WIPO Arbitration and Mediation Center
ADMINISTRATIVE PANEL DECISION
LEGO Juris A/S v. Kim S J
Case No. D2014-0884
1. The Parties
The Complainant is LEGO Juris A/S of Billund, Denmark, represented by CSC Digital Brand Services AB, Sweden.
The Respondent is Kim S J of Seoul, Republic of Korea.
2. The Domain Names and Registrar
The disputed domain names <lego-good.com> and <lego-joy.com> (the “Domain Names”) are registered with Gabia, Inc. (the “Registrar”).
3. Procedural History
The Complaint was filed with the WIPO Arbitration and Mediation Center (the “Center”) on May 27, 2014. On the same day, the Center transmitted by email to the Registrar a request for registrar verification in connection with the Domain Names. On May 28, 2014, the Registrar transmitted by email to the Center its verification response confirming the Respondent as the registrant and providing contact details.
On June 4, 2014, the Center notified the Parties in both English and Korean that the language of the Registration Agreement in this case was Korean. On June 5, 2014, the Complainant requested for English to be the language of the proceeding, to which the Respondent has not replied.
The Center verified that the Complaint satisfied the formal requirements of the Uniform Domain Name Dispute Resolution Policy (the “Policy” or “UDRP”), the Rules for Uniform Domain Name Dispute Resolution Policy (the “Rules”), and the WIPO Supplemental Rules for Uniform Domain Name Dispute Resolution Policy (the “Supplemental Rules”).
In accordance with the Rules, paragraphs 2(a) and 4(a), the Center formally notified the Respondent of the Complaint, and the proceedings commenced on June 12, 2014. In accordance with the Rules, paragraph 5(a), the due date for Response was July 2, 2014. The Respondent did not submit any response. Accordingly, the Center notified the Respondent’s default on July 3, 2014.
The Center appointed Thomas P. Pinansky as the sole panelist in this matter on July 10, 2014. The Panel finds that it was properly constituted. The Panel has submitted the Statement of Acceptance and Declaration of Impartiality and Independence, as required by the Center to ensure compliance with the Rules, paragraph 7.
4. Factual Background
The Complainant, based in Denmark, is the owner of LEGO and all other trademarks used in connection with the famous LEGO brands of construction toys and other LEGO branded products.
The Complainant has subsidiaries and branches throughout the world, and its licensees are authorized to exploit the Complainant’s intellectual property rights, including its trademark rights, in Korea, where the Respondent is domiciled, and elsewhere.
LEGO Korea was established as early as 1984.
The Complainant is also the owner of more than 1,000 domain names containing the term “lego”.
The trademark LEGO is among the best-known trademarks in the world, due in part to decades of extensive advertising, which prominently depicts the LEGO mark on all products, packaging, displays, advertising, and promotional materials.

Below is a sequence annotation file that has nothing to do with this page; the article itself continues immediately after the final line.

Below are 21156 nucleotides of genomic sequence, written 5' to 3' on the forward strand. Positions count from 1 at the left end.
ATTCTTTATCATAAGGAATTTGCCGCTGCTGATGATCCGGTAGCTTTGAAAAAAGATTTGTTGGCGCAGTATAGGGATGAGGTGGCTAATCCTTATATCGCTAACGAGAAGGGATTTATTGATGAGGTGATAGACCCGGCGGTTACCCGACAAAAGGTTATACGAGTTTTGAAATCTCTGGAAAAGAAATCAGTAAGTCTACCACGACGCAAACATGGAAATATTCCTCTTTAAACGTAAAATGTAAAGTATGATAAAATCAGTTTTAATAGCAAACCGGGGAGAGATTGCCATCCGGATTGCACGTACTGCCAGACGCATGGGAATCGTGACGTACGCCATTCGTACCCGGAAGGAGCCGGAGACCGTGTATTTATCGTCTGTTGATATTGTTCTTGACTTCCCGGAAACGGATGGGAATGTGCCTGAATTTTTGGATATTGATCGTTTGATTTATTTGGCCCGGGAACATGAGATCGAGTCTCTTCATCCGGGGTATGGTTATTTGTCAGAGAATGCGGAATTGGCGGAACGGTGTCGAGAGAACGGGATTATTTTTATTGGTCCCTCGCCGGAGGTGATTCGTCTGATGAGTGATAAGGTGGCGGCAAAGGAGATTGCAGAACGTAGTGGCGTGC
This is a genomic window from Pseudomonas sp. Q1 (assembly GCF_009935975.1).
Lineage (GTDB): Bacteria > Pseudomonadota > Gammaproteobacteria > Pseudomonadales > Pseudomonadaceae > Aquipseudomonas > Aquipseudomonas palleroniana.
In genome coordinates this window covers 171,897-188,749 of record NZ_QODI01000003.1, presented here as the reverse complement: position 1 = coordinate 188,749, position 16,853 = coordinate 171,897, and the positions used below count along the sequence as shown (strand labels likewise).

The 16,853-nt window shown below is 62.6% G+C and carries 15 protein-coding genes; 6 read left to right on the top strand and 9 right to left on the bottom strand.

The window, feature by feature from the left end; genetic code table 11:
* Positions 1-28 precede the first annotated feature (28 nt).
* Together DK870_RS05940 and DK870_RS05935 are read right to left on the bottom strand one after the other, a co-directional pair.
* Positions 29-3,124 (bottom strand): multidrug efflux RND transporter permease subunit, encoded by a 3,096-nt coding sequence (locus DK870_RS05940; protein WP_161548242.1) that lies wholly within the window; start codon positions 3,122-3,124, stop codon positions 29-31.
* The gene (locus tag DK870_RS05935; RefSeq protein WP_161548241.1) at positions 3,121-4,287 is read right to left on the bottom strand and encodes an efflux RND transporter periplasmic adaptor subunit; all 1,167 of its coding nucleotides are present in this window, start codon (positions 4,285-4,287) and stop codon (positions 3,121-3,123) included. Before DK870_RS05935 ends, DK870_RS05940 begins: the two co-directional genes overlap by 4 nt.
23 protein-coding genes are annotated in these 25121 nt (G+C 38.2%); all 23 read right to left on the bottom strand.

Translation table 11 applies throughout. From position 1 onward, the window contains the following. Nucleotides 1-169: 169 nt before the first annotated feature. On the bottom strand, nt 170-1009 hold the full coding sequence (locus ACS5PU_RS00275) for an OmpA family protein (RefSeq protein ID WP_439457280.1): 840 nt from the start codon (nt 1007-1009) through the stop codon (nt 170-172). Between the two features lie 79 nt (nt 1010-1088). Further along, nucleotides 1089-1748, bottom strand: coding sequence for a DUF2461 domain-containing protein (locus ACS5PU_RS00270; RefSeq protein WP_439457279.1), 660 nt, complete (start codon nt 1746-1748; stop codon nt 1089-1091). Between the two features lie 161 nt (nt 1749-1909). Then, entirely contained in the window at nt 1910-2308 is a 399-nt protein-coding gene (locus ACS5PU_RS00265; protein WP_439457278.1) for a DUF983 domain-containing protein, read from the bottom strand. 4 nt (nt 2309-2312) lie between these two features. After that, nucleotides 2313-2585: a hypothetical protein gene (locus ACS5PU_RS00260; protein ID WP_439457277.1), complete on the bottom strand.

5. Parties’ Contentions
The dominant part of the Domain Names comprise the word “lego”, which is identical to the Complainant’s registered trademark LEGO.
The fame of the LEGO trademark has been confirmed in numerous UDRP decisions.
The addition of the generic Top-Level Domain (gTLD) “.com” does not have any impact on the overall impression of the dominant portion of the Domain Names and is therefore irrelevant to determine the confusing similarity or identity between the trademark and the Domain Names. Furthermore, the suffixes “-joy” and “-good” do not detract from overall impression created.
By using the LEGO trademark as a dominant part of the Domain Names, the Respondent exploits the goodwill and the image of the trademark, which may result in dilution and other damage for the Complainant’s trademark.
According to the Complainant, no license or authorization of any other kind has been given by the Complainant to the Respondent. The Complainant has also not found anything that would suggest that the Respondent has been using the name “Lego” in any other way that would give it any legitimate rights in the name. Consequently, the Respondent may not claim any rights established by common usage.
It is highly unlikely that the Respondent would not have known of the Complainant’s legal rights in the name “Lego” at the time of the registration.
The Respondent is today not using the Domain Names in connection with a bona fide offering of goods or services, but rather to generate traffic and income through an online shop of products produced by the Complainant and other unrelated products and to misleadingly divert consumers for its own commercial gain.
The Respondent did not reply to the Complainant’s contentions.
6. Discussion and Findings
Paragraph 4(a) of the Policy requires the Complainant to prove each and all of the following three elements in order to prevail in these proceedings:
(i) the Domain Names are identical or confusingly similar to the Complainant’s trademark or service mark;
(ii) the Respondent has no rights or legitimate interests in respect of the Domain Names; and
(iii) the Domain Names have been registered and are being used in bad faith.
The fact that the Respondent has not formally provided a Response to the Complaint does not relieve the Complainant of the burden of proving its case. In the absence of a Response, paragraph 5(e) of the Rules expressly requires the Panel to “decide the dispute based upon the complaint.” Under paragraph 14(a) of the Rules, in the event of such a “default” the Panel is still required “to proceed to a decision on the complaint,” and under paragraph 14(b), the Panel shall “draw such inferences therefrom as it considers appropriate.” Consequently, the Panel must proceed with an assessment of the Complaint on its merits.
For the reasons stated below, the Domain Names <lego-good.com> and <lego-joy.com> should be transferred to the Complainant.
A. Identical or Confusingly Similar